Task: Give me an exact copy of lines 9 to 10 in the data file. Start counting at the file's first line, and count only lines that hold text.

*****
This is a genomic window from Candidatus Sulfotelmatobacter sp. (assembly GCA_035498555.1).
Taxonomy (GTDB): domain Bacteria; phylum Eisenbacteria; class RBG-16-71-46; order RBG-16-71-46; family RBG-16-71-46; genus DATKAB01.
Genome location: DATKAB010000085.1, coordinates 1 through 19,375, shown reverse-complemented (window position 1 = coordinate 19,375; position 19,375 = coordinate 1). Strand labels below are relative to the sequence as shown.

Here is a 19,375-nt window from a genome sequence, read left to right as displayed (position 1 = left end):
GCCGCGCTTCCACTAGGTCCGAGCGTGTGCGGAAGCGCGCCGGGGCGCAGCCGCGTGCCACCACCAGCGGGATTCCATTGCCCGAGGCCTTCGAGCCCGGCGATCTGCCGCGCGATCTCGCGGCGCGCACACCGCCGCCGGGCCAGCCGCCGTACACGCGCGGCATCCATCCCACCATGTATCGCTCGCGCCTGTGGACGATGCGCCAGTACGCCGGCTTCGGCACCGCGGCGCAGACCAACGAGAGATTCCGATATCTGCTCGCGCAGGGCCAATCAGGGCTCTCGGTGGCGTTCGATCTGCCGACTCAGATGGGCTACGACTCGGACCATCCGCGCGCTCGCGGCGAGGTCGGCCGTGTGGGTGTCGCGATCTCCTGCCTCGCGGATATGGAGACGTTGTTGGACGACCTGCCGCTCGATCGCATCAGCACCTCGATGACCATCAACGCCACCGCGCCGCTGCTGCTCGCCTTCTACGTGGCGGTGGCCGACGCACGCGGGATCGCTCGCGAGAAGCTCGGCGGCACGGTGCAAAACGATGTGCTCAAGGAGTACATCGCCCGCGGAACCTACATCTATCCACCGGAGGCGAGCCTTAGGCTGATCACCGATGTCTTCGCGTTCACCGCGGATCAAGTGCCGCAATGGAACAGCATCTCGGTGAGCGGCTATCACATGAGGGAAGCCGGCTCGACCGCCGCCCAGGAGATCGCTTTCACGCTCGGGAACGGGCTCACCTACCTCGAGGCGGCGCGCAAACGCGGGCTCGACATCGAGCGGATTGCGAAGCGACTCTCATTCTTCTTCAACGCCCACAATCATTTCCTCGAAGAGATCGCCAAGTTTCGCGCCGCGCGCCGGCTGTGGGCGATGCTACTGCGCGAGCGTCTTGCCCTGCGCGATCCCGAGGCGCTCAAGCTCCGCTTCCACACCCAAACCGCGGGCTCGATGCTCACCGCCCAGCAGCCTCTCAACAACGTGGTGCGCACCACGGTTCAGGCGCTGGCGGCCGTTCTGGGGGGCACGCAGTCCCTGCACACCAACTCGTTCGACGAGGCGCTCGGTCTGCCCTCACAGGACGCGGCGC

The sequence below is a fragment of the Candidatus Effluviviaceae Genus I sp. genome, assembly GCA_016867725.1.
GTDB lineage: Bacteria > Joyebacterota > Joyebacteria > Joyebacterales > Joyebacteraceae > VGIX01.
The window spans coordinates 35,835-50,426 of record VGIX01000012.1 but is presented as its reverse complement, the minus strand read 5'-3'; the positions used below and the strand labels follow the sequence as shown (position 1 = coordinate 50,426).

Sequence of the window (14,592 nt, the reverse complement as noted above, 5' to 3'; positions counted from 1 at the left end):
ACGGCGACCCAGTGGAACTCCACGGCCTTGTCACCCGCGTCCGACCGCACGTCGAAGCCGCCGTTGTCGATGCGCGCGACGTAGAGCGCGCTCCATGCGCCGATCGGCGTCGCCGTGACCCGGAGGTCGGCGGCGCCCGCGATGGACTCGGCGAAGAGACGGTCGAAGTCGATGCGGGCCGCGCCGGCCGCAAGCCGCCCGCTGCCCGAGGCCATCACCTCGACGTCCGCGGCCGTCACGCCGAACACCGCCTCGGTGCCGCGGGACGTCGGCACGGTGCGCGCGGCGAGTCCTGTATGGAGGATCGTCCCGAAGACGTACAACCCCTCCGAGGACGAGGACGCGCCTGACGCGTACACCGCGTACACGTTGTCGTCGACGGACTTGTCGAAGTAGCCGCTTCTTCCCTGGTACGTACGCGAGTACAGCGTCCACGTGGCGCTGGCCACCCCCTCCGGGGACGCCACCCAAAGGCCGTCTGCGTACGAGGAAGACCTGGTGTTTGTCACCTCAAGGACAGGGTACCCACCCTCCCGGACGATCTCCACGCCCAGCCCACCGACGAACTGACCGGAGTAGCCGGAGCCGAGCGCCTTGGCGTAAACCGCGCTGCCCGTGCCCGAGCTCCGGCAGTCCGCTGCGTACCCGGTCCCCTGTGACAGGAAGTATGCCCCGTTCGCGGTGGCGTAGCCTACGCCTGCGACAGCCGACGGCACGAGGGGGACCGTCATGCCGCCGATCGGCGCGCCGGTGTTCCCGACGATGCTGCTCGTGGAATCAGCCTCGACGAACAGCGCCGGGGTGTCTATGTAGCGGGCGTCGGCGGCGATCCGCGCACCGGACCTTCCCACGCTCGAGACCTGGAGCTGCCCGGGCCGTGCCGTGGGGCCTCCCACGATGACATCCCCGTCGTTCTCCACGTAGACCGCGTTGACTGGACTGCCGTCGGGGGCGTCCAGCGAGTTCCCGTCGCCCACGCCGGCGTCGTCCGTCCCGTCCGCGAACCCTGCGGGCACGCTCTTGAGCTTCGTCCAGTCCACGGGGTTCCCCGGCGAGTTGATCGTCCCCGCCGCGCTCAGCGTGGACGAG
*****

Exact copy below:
Sequence of the window (14,592 nt, the reverse complement as noted above, 5' to 3'; positions counted from 1 at the left end):
ACGGCGACCCAGTGGAACTCCACGGCCTTGTCACCCGCGTCCGACCGCACGTCGAAGCCGCCGTTGTCGATGCGCGCGACGTAGAGCGCGCTCCATGCGCCGATCGGCGTCGCCGTGACCCGGAGGTCGGCGGCGCCCGCGATGGACTCGGCGAAGAGACGGTCGAAGTCGATGCGGGCCGCGCCGGCCGCAAGCCGCCCGCTGCCCGAGGCCATCACCTCGACGTCCGCGGCCGTCACGCCGAACACCGCCTCGGTGCCGCGGGACGTCGGCACGGTGCGCGCGGCGAGTCCTGTATGGAGGATCGTCCCGAAGACGTACAACCCCTCCGAGGACGAGGACGCGCCTGACGCGTACACCGCGTACACGTTGTCGTCGACGGACTTGTCGAAGTAGCCGCTTCTTCCCTGGTACGTACGCGAGTACAGCGTCCACGTGGCGCTGGCCACCCCCTCCGGGGACGCCACCCAAAGGCCGTCTGCGTACGAGGAAGACCTGGTGTTTGTCACCTCAAGGACAGGGTACCCACCCTCCCGGACGATCTCCACGCCCAGCCCACCGACGAACTGACCGGAGTAGCCGGAGCCGAGCGCCTTGGCGTAAACCGCGCTGCCCGTGCCCGAGCTCCGGCAGTCCGCTGCGTACCCGGTCCCCTGTGACAGGAAGTATGCCCCGTTCGCGGTGGCGTAGCCTACGCCTGCGACAGCCGACGGCACGAGGGGGACCGTCATGCCGCCGATCGGCGCGCCGGTGTTCCCGACGATGCTGCTCGTGGAATCAGCCTCGACGAACAGCGCCGGGGTGTCTATGTAGCGGGCGTCGGCGGCGATCCGCGCACCGGACCTTCCCACGCTCGAGACCTGGAGCTGCCCGGGCCGTGCCGTGGGGCCTCCCACGATGACATCCCCGTCGTTCTCCACGTAGACCGCGTTGACTGGACTGCCGTCGGGGGCGTCCAGCGAGTTCCCGTCGCCCACGCCGGCGTCGTCCGTCCCGTCCGCGAACCCTGCGGGCACGCTCTTGAGCTTCGTCCAGTCCACGGGGTTCCCCGGCGAGTTGATCGTCCCCGCCGCGCTCAGCGTGGACGAG